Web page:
Slawomir Peszko and His Many Happy Returns

I can admit when I’m wrong…sometimes.

When news surfaced (and went away and resurfaced…again and again…) that 1. FC Köln was interested in getting Slawomir Peszko back into the team, I was somewhat unenthusiastic about the possibility. Not only was I willing to dismiss him as somewhat a problem based solely on a publicized night in the drunk tank. I had considered him a solid player, but I also always worry about a guy who doesn’t seem to “get it.”

And, when you’re a professional athlete at a high-profile club and you fail to realize the sort of trouble getting into a drunken dispute with a cab driver will bring, you don’t “get it.”

Slightly better behavior around the taxis these days.
Photo borrowed from Eduard Bopp

Even though I completely believe in second chances, I wasn’t ready for Peszko’s return. Simply, I believed the club was well stocked at midfield to the point where Peszko would be either an extra on the bench, perhaps marinating on a lack of playing time, which certainly can lead to unwanted behavior in some types, or he’d be taking time away from players not on some strange loan deal from an Italian side.

What I failed to consider was just how motivated the player might be to rehabilitate his image both on and off the pitch. While I can’t speak to what he’s doing away from the club, I can say, without hesitation, that his play, even in somewhat limited action, has been spectacular.

Peszko has started just twice in his six appearances since returning to the Domstadt, but he’s already credited with 2 goals and four assists. Because it’s fresh in my mind, he should have had another assist over the weekend in Karlsruhe when he crossed the ball to Anthony Ujah who seemed too surprised the Pole didn’t take the shot himself to properly tap the ball into the next.

Could’ve…should’ve…would’ve…we don’t need it. Peszko is playing well enough without pointing to the near-misses.

So, as a way of recognizing the inspired play of Peszko and his contribution to the continued excellence of the team in the Peter Stöger era, I hereby apologize for any doubt I had toward him. I’d even go so far as to say I’d love to see him play a little bit more, though his role as a catalyst off the bench has served the cause quite well.

I’m certain he’s proud to have my seal of approval.

Similarly, Peszko can also be proud that the Polish national team has noticed his form and nominated him for national duty for the first time since April 2012, making the total number of Effzeh players representing their countries during the current international break to seven.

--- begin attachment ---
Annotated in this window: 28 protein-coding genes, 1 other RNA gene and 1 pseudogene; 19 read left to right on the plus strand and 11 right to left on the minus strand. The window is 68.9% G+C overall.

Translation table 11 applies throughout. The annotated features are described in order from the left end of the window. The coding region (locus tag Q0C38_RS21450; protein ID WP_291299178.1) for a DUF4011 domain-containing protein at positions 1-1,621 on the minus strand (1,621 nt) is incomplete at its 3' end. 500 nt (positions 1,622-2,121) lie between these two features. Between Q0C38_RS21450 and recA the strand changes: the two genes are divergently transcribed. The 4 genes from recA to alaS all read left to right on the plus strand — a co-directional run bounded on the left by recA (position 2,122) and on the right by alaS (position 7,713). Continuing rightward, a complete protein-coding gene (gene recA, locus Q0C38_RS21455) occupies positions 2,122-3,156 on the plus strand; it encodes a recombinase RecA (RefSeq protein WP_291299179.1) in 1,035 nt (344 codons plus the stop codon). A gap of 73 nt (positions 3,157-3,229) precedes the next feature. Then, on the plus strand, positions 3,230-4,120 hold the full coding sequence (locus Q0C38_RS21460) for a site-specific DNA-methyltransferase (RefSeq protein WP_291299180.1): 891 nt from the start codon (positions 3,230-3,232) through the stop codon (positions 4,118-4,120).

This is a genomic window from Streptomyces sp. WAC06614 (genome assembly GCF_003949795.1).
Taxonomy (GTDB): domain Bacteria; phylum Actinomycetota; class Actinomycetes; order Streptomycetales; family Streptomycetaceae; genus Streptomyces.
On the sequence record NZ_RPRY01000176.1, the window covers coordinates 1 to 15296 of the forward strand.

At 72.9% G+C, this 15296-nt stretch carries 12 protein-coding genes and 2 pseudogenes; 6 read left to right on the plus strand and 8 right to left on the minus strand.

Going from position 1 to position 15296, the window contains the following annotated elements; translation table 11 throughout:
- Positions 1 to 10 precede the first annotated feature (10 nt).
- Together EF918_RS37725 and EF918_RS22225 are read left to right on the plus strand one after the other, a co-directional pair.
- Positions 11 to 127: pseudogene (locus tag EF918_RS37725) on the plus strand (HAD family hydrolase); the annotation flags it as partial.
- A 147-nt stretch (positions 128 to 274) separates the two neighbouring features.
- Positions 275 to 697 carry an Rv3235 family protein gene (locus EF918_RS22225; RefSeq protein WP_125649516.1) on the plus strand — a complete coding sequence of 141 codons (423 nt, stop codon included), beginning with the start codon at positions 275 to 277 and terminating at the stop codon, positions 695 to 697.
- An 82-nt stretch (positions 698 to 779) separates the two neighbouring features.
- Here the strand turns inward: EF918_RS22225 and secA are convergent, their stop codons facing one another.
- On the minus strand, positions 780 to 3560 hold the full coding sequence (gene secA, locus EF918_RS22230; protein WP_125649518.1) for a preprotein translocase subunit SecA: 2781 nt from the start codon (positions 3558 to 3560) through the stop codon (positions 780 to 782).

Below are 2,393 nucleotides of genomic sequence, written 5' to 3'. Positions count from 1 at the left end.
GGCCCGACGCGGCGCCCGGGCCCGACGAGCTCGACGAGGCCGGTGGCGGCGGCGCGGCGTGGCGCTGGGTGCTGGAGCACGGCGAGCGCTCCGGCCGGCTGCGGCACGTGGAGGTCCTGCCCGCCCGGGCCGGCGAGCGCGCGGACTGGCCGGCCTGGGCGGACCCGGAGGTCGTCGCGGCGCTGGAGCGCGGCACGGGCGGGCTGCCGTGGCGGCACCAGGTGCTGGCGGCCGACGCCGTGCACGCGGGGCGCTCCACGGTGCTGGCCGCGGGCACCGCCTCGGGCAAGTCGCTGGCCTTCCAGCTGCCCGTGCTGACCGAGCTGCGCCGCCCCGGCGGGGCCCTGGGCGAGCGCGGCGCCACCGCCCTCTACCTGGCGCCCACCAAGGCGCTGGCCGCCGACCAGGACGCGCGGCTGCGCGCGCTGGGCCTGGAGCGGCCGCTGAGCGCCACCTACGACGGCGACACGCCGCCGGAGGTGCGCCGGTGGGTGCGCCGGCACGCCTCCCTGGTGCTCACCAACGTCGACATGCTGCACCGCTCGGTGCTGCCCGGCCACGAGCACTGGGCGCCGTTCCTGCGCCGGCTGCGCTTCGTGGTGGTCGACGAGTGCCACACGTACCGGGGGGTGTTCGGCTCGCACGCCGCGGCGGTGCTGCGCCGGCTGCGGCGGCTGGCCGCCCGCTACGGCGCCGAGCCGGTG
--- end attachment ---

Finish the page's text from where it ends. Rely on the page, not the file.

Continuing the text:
Only one of these guys is playing for Poland this week. Guess which! Photo borrowed from Herbert Bucco

Poland currently sits fourth in Group H, three points behind current group leader England and two behind Ukraine and Montenegro. The Poles can pass Ukraine with a victory Friday in Kharkov, which would set the stage for a huge group finale in London against England. Anything fewer than six points from the two matches would spell the end to any but the most-remote of hopes of Poland continuing to Brazil.

Peszko clearly understands the need for victory, comparing the situation to “having a knife at one’s throat” and calling for the squad to show their “Polish character,” keeping in mind that two wins could even win the group, should things fall the right way.

Speaking to the media Tuesday, Peszko indicated Polish national coach Waldemar Fornalik has definitely been paying attention to Peszko’s successes under Stöger, telling reporters Fornalik told him he will “have the role of the joker.”

Sidebar: I had to have “joker” explained to me at one point. So, in case you’re in the dark on that…The “joker” is the guy who comes on as a substitute and (ideally) scores. Get it?! Joker’s wild…wild card…boom!

Polish players assemble before the media in Warsaw Tuesday.

Of course, “joker” has a more denotative meaning as well. To this end, Peszko told reporters about his travel to Warsaw from Köln.

“I flew by plane and then used a taxi,” explained Pesko. “I assure you that everything was fine.”

Clearly, Peszko’s joking mood is somewhat inspired by a turn of events that took him from not knowing whether or where he’d be playing just two months ago to playing well enough with 1. FC Köln to have earned the right to again wear the Poland jersey.

“I’ll be very happy if I have even a minute to play in the scene.”

At the end of Peszko’s time speaking at the press conference, he offered a nice bit of confidence I think will serve him well the next week, as well as his stated goal of helping the Effzeh return to the Bundesliga.

“Why should we win against Ukraine and England,” he asked with a grin. “Because I arrived.”

 

(Polish to English courtesy of Google Translate, so blame them if it’s all wrong!)

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